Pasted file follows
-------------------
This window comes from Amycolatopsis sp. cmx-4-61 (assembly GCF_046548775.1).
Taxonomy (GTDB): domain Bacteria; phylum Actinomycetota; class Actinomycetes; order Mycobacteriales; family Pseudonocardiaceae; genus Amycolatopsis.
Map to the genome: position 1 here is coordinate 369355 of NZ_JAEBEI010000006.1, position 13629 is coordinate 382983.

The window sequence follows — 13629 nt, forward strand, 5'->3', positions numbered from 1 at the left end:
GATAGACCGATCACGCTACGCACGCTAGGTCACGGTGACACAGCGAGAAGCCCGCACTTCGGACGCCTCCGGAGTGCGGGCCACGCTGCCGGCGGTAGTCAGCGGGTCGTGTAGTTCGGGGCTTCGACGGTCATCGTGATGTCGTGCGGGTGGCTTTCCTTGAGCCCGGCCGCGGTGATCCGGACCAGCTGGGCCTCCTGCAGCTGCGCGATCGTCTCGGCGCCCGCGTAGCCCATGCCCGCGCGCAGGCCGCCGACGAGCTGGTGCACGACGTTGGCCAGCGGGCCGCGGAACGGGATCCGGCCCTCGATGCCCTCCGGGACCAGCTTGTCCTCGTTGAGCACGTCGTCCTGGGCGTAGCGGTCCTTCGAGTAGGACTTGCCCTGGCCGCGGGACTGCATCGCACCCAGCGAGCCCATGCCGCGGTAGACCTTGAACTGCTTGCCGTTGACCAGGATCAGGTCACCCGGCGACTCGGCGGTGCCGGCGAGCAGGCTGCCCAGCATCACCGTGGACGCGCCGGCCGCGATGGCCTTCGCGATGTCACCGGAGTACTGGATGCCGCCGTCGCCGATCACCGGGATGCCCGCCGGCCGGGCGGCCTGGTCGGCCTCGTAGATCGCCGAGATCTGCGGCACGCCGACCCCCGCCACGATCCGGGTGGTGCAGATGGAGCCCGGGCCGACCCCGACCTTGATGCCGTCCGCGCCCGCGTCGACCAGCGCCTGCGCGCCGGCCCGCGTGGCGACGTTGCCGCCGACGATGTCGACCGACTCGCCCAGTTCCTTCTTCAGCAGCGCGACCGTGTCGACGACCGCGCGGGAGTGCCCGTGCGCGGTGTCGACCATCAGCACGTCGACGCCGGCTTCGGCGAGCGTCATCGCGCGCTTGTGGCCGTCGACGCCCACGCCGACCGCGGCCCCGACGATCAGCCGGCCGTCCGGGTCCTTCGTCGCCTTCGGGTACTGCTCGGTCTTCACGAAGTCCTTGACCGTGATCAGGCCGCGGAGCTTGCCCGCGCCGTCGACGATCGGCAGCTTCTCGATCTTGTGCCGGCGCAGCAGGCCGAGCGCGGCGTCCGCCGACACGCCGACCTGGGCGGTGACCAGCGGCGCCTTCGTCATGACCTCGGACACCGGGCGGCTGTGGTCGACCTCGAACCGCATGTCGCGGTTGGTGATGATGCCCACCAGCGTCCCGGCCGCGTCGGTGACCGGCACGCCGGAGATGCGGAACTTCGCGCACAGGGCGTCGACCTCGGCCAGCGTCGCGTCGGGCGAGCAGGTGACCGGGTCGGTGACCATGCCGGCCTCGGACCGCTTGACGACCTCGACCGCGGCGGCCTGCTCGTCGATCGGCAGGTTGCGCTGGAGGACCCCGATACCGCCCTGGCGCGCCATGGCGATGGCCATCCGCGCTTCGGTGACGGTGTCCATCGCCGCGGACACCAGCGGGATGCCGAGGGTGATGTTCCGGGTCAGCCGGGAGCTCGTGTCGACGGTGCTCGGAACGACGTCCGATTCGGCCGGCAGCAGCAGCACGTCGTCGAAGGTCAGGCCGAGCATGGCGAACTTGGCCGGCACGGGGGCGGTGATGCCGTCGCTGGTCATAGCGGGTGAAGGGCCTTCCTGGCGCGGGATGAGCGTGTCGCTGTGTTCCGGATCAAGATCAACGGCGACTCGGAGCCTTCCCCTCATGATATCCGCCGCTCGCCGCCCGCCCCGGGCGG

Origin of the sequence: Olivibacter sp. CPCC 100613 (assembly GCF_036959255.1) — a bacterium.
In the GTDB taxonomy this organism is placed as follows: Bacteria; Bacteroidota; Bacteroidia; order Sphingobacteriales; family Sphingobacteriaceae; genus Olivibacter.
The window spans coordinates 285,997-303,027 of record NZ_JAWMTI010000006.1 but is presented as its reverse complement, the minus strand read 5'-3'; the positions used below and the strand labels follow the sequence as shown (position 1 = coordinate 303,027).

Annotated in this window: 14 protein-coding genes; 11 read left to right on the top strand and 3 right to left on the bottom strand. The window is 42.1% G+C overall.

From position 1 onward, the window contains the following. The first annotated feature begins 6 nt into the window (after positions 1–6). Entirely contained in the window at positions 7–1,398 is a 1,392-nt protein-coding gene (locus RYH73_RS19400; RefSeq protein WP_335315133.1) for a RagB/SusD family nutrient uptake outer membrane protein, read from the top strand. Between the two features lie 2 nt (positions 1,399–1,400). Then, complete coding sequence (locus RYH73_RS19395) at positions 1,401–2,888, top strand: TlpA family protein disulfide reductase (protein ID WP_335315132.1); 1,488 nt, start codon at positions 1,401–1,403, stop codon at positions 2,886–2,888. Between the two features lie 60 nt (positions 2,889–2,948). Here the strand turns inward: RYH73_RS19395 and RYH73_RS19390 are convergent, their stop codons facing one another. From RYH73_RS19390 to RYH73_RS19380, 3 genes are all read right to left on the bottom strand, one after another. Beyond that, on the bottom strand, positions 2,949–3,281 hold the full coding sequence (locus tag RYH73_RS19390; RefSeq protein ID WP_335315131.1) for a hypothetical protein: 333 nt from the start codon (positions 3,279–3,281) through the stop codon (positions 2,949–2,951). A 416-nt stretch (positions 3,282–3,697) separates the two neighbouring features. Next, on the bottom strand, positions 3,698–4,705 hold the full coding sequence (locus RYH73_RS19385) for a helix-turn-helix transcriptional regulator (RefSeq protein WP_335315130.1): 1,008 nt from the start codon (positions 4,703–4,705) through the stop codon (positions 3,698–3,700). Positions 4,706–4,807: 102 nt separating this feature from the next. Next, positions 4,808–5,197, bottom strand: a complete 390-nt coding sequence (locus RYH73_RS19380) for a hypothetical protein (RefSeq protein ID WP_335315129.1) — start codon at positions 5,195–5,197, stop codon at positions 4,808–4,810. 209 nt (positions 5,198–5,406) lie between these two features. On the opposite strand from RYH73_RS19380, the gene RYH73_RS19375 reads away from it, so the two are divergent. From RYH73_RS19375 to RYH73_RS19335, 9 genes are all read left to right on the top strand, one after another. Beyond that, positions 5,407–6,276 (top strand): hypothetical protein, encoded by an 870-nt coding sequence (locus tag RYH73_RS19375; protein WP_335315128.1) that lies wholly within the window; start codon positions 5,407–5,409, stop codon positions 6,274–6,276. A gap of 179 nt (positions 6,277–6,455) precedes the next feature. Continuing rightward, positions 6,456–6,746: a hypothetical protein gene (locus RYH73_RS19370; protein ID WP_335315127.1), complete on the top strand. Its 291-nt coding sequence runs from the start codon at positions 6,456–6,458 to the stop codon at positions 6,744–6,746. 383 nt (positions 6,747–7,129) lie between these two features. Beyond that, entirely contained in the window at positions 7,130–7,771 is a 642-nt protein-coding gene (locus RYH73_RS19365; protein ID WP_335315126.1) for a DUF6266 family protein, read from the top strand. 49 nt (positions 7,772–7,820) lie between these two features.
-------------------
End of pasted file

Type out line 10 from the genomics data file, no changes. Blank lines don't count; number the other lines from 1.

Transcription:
From position 1 onward, the window contains the following. The first annotated feature begins 6 nt into the window (after positions 1–6). Entirely contained in the window at positions 7–1,398 is a 1,392-nt protein-coding gene (locus RYH73_RS19400; RefSeq protein WP_335315133.1) for a RagB/SusD family nutrient uptake outer membrane protein, read from the top strand. Between the two features lie 2 nt (positions 1,399–1,400). Then, complete coding sequence (locus RYH73_RS19395) at positions 1,401–2,888, top strand: TlpA family protein disulfide reductase (protein ID WP_335315132.1); 1,488 nt, start codon at positions 1,401–1,403, stop codon at positions 2,886–2,888. Between the two features lie 60 nt (positions 2,889–2,948). Here the strand turns inward: RYH73_RS19395 and RYH73_RS19390 are convergent, their stop codons facing one another. From RYH73_RS19390 to RYH73_RS19380, 3 genes are all read right to left on the bottom strand, one after another. Beyond that, on the bottom strand, positions 2,949–3,281 hold the full coding sequence (locus tag RYH73_RS19390; RefSeq protein ID WP_335315131.1) for a hypothetical protein: 333 nt from the start codon (positions 3,279–3,281) through the stop codon (positions 2,949–2,951). A 416-nt stretch (positions 3,282–3,697) separates the two neighbouring features. Next, on the bottom strand, positions 3,698–4,705 hold the full coding sequence (locus RYH73_RS19385) for a helix-turn-helix transcriptional regulator (RefSeq protein WP_335315130.1): 1,008 nt from the start codon (positions 4,703–4,705) through the stop codon (positions 3,698–3,700). Positions 4,706–4,807: 102 nt separating this feature from the next. Next, positions 4,808–5,197, bottom strand: a complete 390-nt coding sequence (locus RYH73_RS19380) for a hypothetical protein (RefSeq protein ID WP_335315129.1) — start codon at positions 5,195–5,197, stop codon at positions 4,808–4,810. 209 nt (positions 5,198–5,406) lie between these two features. On the opposite strand from RYH73_RS19380, the gene RYH73_RS19375 reads away from it, so the two are divergent. From RYH73_RS19375 to RYH73_RS19335, 9 genes are all read left to right on the top strand, one after another. Beyond that, positions 5,407–6,276 (top strand): hypothetical protein, encoded by an 870-nt coding sequence (locus tag RYH73_RS19375; protein WP_335315128.1) that lies wholly within the window; start codon positions 5,407–5,409, stop codon positions 6,274–6,276. A gap of 179 nt (positions 6,277–6,455) precedes the next feature. Continuing rightward, positions 6,456–6,746: a hypothetical protein gene (locus RYH73_RS19370; protein ID WP_335315127.1), complete on the top strand. Its 291-nt coding sequence runs from the start codon at positions 6,456–6,458 to the stop codon at positions 6,744–6,746. 383 nt (positions 6,747–7,129) lie between these two features. Beyond that, entirely contained in the window at positions 7,130–7,771 is a 642-nt protein-coding gene (locus RYH73_RS19365; protein ID WP_335315126.1) for a DUF6266 family protein, read from the top strand. 49 nt (positions 7,772–7,820) lie between these two features.